8. says

    Love this, thank you 🙂

    i have always enjoyed hearing stories… it’s the telling of stories that tells of us.

    and while the point is to share it so that we can be enriched in the telling and in the hearing… i love that in the absence of the little stories there is truth, too:

    “I would hug the Bible to my chest and take heart from knowing I was part of a Bigger Story. That I have this Father–whose story started time–and these brothers and sisters and these ancestors in faith. Oh, yes, that is a rich heritage.”

  9. says

    you tell it so, so well, laura. i read as though a good book, and i didn’t want it to end. and yes, teh fact that he knows it already–he knows our story, and yet, he loves us. he loves all of us, every part of us, every broken, shattered, bruised part. and he waits to quietly put it all together again. his kingdom comes in your words tonight, laura. thank you. a beautiful post. e. xo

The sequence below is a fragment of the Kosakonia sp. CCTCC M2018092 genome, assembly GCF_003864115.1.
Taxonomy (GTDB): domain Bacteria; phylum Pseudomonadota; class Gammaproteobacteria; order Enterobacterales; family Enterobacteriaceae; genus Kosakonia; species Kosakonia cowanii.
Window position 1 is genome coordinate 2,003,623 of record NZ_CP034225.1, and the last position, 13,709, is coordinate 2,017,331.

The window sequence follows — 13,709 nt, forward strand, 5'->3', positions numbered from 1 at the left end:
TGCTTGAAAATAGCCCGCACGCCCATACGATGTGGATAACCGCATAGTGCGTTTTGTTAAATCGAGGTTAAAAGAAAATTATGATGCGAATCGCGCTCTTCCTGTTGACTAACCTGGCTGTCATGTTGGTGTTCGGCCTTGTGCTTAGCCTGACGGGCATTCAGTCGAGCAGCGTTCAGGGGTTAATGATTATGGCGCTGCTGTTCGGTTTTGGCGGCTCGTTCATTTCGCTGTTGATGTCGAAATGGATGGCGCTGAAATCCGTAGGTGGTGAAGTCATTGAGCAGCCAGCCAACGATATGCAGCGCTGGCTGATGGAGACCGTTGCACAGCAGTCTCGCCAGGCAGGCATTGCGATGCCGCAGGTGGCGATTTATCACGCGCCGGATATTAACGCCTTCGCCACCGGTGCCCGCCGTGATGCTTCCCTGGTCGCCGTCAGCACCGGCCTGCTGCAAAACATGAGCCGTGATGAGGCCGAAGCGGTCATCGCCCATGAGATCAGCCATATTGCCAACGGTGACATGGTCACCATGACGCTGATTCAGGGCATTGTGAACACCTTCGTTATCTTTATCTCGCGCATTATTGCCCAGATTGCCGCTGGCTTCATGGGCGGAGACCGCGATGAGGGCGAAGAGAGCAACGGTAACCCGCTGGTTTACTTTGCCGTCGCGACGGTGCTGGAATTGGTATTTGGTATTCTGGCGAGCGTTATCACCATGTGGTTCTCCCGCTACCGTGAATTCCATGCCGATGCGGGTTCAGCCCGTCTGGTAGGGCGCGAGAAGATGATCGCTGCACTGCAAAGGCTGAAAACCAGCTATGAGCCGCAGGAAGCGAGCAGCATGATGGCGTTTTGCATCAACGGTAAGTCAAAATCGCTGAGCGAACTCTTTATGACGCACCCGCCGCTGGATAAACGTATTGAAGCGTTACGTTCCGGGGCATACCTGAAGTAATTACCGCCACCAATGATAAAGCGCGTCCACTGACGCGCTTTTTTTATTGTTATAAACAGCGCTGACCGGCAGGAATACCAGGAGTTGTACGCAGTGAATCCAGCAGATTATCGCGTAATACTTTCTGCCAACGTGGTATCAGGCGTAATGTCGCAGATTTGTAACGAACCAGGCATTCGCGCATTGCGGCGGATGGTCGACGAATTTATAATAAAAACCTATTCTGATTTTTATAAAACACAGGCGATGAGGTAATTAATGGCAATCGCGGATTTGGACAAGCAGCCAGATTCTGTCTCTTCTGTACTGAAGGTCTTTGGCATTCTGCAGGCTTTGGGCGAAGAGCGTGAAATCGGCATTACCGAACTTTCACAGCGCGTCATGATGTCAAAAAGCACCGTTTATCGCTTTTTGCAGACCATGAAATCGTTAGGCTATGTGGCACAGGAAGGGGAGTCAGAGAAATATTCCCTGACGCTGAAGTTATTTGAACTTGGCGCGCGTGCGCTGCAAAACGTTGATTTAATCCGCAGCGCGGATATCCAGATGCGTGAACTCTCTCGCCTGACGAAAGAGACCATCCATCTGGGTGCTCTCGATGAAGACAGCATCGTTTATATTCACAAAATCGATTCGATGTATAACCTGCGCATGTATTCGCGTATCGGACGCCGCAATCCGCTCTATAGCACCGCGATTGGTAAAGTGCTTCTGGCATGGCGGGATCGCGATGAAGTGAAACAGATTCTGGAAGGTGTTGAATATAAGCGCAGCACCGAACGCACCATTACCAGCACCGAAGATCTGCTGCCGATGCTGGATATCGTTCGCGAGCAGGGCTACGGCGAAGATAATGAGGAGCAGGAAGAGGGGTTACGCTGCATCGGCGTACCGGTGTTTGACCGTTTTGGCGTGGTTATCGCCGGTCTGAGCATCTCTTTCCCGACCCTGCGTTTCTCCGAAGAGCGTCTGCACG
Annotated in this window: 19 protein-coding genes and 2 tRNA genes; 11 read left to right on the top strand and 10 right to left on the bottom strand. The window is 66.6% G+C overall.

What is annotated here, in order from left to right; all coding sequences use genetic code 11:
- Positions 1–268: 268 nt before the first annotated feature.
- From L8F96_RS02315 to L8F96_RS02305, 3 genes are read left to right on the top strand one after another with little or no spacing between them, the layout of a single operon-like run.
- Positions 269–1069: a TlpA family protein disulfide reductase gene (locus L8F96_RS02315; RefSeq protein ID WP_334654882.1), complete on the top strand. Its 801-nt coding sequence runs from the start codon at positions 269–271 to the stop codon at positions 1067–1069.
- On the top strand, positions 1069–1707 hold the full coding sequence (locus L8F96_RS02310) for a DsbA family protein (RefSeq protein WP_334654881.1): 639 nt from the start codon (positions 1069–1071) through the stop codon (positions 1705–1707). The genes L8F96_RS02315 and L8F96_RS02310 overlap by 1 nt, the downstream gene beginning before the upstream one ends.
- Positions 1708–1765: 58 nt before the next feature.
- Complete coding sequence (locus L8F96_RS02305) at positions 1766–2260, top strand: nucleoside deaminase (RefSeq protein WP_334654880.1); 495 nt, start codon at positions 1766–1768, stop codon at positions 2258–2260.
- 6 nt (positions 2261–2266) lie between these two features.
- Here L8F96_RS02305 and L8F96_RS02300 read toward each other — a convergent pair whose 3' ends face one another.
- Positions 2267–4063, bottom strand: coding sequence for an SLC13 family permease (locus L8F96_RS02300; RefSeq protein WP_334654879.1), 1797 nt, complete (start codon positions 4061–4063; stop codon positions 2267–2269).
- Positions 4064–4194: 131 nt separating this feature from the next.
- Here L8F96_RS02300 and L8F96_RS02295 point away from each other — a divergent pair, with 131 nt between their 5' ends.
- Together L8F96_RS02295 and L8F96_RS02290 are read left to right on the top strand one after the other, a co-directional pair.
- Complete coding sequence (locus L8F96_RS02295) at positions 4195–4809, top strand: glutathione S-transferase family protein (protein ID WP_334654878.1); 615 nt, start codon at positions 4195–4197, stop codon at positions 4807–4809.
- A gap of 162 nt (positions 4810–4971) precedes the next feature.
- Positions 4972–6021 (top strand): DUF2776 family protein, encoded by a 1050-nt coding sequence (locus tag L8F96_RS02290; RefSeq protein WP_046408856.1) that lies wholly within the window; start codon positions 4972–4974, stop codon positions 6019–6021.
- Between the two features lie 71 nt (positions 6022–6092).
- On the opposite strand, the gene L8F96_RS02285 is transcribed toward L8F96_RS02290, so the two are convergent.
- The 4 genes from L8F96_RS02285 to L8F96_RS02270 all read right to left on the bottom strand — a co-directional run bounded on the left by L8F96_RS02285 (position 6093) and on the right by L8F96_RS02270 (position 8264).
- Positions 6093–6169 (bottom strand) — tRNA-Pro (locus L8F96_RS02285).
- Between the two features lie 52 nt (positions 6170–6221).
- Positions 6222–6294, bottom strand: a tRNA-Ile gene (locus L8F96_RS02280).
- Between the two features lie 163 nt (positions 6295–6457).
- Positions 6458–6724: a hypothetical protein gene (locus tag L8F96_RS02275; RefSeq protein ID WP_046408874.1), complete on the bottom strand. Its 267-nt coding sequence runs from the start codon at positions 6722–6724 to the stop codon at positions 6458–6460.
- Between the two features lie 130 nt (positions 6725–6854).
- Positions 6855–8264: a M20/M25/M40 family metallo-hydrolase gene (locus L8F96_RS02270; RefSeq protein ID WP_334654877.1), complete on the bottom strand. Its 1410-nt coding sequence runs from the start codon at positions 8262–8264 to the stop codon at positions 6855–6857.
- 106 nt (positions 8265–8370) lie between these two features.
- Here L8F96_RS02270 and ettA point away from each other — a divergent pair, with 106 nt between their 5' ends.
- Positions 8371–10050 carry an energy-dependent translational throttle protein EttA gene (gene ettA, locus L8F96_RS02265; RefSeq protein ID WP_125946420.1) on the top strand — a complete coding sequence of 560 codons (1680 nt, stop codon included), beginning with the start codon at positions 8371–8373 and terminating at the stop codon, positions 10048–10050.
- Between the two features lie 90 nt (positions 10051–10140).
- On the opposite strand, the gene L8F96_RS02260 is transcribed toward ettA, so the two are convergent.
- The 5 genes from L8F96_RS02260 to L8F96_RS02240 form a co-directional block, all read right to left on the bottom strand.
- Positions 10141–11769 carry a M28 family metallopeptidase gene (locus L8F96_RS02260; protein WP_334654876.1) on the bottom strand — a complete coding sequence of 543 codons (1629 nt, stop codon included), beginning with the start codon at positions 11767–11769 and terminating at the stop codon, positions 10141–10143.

10. says

    Beautifully written…
    we all have stories.
    Some are for sharing publicly and some are for sharing privately but they should be shared.
    I am learning this lesson over and over … thank you for teaching it to me again.

  11. says

    Ahhh yes . . . we all have those stories . . . and it’s stepping out of our box in faith to share them.

    Thank you for sharing yours.

    It’s my first time joining Imperfect Prose and visiting you!

  12. says

    Story is at the heart of who we are… only we are the most qualified to tell it. It’s a principle I live by, and having grown up the daughter of one of the most prolific story tellers of all time (my biases opinion), it comes naturally to me to tell story, to listen to story, to get caught up in story.

    We all root from somewhere; Someone. I like to trace the lines of the family tree until we get to that Root. When we can do that, we see validation and worth in every human life.


  13. says